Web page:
What’s your favorite Christmas music? “Well, honestly, the most moving Christmas music to me is the holiday hymns that you might hear sung by your church choir on Christmas morning. Those are the ones that best capture what the holiday is all about. Christmas is not about Santa. I’m just a small part of its celebration. The Christmas songs you hear in church are the ones that remind us why we celebrate. As for holiday albums, I love the classics – Bing Crosby, Johnny Mathis, Nat King Cole, Frank Sinatra – albums like that. I also love the Elvis Christmas albums. The King loved Christmas. Sometimes when they’re working in the shop, the elves will be playing some of the more modern holiday music, such as Mannheim Steamroller or Trans-Siberian Orchestra, and I’ll stop and listen to it with them for a while. I like it. But in the end, just give me Bing singing ‘White Christmas.’ I love the classics.”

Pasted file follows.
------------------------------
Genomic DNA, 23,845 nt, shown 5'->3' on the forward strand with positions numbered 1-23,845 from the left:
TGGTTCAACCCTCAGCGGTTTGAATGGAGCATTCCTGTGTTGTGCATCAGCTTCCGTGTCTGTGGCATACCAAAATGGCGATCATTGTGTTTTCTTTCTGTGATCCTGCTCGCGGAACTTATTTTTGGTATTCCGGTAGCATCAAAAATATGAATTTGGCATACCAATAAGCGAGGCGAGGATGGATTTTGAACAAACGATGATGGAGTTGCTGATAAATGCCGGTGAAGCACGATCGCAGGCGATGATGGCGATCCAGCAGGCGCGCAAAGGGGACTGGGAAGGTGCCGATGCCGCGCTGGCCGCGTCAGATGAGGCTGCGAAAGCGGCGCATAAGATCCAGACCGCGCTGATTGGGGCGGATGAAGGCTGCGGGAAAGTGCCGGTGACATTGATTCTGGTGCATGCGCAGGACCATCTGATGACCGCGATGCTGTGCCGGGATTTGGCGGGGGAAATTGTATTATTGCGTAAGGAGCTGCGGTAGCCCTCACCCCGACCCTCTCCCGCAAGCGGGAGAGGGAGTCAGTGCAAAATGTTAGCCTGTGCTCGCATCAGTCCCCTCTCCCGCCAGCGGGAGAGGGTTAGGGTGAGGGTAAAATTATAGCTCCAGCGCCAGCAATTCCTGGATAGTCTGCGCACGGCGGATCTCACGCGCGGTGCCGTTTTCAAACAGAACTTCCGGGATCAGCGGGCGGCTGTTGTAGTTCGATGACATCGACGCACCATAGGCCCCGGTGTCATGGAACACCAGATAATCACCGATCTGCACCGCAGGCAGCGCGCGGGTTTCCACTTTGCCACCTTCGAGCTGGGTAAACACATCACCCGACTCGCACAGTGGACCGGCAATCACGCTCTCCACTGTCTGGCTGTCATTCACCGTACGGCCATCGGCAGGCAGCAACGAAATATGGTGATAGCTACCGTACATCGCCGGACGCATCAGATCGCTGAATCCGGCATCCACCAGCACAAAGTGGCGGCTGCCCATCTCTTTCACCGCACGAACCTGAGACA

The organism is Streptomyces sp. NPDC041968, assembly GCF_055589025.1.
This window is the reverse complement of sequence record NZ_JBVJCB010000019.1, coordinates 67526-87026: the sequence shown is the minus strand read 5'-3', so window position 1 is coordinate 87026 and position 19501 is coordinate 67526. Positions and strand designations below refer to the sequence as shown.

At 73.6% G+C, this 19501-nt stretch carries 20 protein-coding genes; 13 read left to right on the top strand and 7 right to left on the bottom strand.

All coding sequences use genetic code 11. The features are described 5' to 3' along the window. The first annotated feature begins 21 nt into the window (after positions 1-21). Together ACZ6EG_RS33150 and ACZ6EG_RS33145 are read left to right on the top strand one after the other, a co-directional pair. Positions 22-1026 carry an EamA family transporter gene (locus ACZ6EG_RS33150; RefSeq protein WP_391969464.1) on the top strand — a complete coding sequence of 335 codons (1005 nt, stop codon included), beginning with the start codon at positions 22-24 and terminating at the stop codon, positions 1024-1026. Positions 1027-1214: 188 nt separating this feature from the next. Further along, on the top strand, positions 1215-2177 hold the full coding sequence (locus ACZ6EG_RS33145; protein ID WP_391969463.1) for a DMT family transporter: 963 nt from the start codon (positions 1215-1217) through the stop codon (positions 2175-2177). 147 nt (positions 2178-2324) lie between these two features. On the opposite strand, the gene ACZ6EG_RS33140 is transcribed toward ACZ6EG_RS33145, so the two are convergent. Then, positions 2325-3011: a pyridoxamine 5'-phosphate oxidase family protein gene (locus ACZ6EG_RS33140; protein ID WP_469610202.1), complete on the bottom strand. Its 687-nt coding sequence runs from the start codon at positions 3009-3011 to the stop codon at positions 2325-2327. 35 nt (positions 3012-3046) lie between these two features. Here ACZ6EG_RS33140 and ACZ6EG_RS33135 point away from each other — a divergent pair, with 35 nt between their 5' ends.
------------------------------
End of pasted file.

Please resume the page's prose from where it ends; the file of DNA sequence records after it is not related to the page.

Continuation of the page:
What do you do to relax? “I really do love anything that has to do with winter and the outdoors. We love to go sledding and skiing and ice skating. You’d think at my age, I’d have slowed down a bit, but I haven’t lost a step. Give me a toboggan and a big hill, and I’m as happy as a child.”

Any nicknames? “No. Not really. Some people think Kris Kringle and St. Nick are nicknames, but they are also my official legal names. People in different parts of the world prefer to call me by different things. To some, I’m Santa. To others, I’m St. Nick. To others, I’m Kris Kringle. As long as I am welcomed there, it doesn’t matter to me. Sometimes, if I do something wrong at home,  Mrs. Claus will call me Kristopher. She is the only one that calls me that. If I track in snow through the house, and she yells ‘Kristopher!” from the next room, I know I’m in trouble.”

Hobbies? “I collect vintage toys. And when I say vintage, I mean vintage. Though I’ve been making toys for a few hundred years, they actually go back much, much further. Dolls, toy animals and toy soldiers have been found on archaeological digs, and it is believed that the word ‘toy’ was first used in the 14th century. Any toy that pre-dates the Kringle-era of toy-making, I’m interested in.”